• High cost of living:  47 percent of households within the City of Sacramento are liquid asset poor, meaning they don’t have enough savings to live above the poverty line for three months.  Additionally, 14 percent of residents of City of Sacramento are unbanked. These factors reflect significant financial vulnerability that affects many residents in the urban core (United Way, 2015).

What is Valley Vision doing about it?

Through our work in health, workforce and economic development, environmental sustainability, and access to food, education and the Internet, Valley Vision has been addressing the multiple dimensions of social equity for more than 20 years. In 2016, Valley Vision conducted 17 separate Community Health Needs Assessments (CHNAs) across six counties in the Capital Region. The analysis of that data has given Valley Vision a unique vantage point into the most pressing health needs of our region, which points to factors such as poverty, housing, education or food access as the primary indicators that have a significant “downstream” effect on community health. 

Beginning in 2017, Valley Vision set in motion a new, systematic approach to increase opportunities for residents and investments in neighborhoods (improve the lift) and reduce burdens and improve services (decrease the drag).

The initial steps involve a complete systems change to affect near term impacts:

  • Affect system change by collaborating with community partners and leaders to guide our actions and improve alignment on goals and metrics
  • Engage with the affected neighborhoods to reflect their values in our actions and gain insights into root causes of problems and possible opportunities
  • Embark upon near-term impact projects to take action on immediate needs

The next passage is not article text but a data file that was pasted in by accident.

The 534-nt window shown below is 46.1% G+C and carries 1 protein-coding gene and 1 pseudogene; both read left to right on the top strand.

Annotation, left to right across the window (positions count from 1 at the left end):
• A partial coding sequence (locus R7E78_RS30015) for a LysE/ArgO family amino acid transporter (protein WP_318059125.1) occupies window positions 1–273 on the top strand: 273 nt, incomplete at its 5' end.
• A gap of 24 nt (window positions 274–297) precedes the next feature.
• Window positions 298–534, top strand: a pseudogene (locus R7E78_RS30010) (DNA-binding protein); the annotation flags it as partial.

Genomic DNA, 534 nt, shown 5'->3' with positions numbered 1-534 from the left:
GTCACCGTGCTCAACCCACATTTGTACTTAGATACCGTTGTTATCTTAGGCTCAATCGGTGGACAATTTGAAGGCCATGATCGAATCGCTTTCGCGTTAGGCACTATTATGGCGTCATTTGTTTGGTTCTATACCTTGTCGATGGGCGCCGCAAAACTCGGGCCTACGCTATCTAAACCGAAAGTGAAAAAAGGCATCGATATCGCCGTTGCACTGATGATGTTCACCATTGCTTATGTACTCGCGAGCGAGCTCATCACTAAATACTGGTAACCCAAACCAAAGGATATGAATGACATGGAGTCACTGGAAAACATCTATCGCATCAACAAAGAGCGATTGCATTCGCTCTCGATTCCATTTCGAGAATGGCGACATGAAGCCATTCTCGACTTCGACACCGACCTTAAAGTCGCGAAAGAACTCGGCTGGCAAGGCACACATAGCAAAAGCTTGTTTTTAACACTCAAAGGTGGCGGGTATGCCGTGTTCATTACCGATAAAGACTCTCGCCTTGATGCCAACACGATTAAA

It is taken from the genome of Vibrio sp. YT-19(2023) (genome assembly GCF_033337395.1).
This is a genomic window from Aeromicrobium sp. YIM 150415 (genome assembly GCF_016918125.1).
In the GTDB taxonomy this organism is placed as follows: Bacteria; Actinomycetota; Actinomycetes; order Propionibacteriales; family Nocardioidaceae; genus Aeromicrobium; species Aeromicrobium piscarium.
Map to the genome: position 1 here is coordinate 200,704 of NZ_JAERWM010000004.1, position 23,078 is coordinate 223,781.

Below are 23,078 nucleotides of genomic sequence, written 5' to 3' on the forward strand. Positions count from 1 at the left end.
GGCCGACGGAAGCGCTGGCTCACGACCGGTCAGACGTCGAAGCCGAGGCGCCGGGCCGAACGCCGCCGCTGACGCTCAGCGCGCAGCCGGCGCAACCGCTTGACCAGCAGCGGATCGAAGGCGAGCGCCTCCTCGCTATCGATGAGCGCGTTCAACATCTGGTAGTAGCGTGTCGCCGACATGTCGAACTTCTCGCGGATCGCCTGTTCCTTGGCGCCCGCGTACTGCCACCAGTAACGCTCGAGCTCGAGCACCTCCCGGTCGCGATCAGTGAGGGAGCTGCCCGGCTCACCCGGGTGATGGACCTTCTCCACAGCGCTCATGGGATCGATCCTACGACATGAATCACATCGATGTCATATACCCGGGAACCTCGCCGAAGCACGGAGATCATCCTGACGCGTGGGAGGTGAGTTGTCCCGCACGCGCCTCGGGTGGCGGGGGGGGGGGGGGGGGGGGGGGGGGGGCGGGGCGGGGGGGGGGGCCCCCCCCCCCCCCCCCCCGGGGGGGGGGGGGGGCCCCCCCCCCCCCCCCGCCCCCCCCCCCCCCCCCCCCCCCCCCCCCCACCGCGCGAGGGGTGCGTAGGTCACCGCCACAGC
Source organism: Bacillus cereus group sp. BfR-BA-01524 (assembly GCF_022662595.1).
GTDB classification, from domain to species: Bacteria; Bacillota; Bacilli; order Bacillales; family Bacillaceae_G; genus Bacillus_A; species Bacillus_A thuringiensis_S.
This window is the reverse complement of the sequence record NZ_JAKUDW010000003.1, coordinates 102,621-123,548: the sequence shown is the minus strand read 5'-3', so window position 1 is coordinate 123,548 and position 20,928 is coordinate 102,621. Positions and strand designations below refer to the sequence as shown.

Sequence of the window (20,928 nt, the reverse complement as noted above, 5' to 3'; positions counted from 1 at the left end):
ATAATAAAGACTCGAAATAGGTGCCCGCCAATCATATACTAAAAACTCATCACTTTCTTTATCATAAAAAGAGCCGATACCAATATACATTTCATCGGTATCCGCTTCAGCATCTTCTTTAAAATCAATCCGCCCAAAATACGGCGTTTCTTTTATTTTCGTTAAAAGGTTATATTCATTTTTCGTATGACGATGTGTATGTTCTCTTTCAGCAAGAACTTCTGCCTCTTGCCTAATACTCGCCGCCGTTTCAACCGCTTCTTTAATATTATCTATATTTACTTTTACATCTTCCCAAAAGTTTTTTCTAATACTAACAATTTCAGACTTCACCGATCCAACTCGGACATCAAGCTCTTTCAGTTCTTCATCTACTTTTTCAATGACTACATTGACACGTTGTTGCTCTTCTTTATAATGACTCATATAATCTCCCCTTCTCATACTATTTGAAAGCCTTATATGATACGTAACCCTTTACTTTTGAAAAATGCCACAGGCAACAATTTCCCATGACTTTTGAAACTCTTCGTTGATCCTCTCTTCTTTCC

• Align Neighborhood Investments by utilizing the power of data and long-term outcomes to guide targeted neighborhood investments

What is our desired impact?

To reduce poverty in the neighborhoods that are affected by concentrated poverty by setting collaborative long term goals and metrics, increasing alignment of action, making strategic investments, and initiating projects with near-term impacts to respond to immediate needs.

How does this effort affect triple-bottom-line objectives?

Economy: The Urban Jobs Initiative is intended to improve access to job training and access to opportunities, in addition to increasing neighborhood investments. Many economic development actions do not create opportunities across all skill levels and do not reach our most vulnerable populations. This effort will strengthen the economy for all.

Environment: Many of the neighborhoods affected by concentrated poverty are also impacted by air quality and other environmental issues. Aligning investments and services can help increase capacity to address these types of issues as well. Additionally, increasing job-readiness can benefit the regional clean economy.

Equity: This initiative is primarily geared towards addressing inequity in the region. Residents of neighborhoods in concentrated poverty have fewer opportunities and often have been left behind in the economy. The Urban Jobs Initiative will address the needs of those who face barriers and lack the opportunities to reach their full potential.


This initiative was approved by the Valley Vision Board in Fall 2016 and launched in early 2017. Valley Vision adopted the Urban Jobs Initiative as a long-term (10 year +) commitment.

MUFG Union Bank, Sierra Health Foundation, SMUD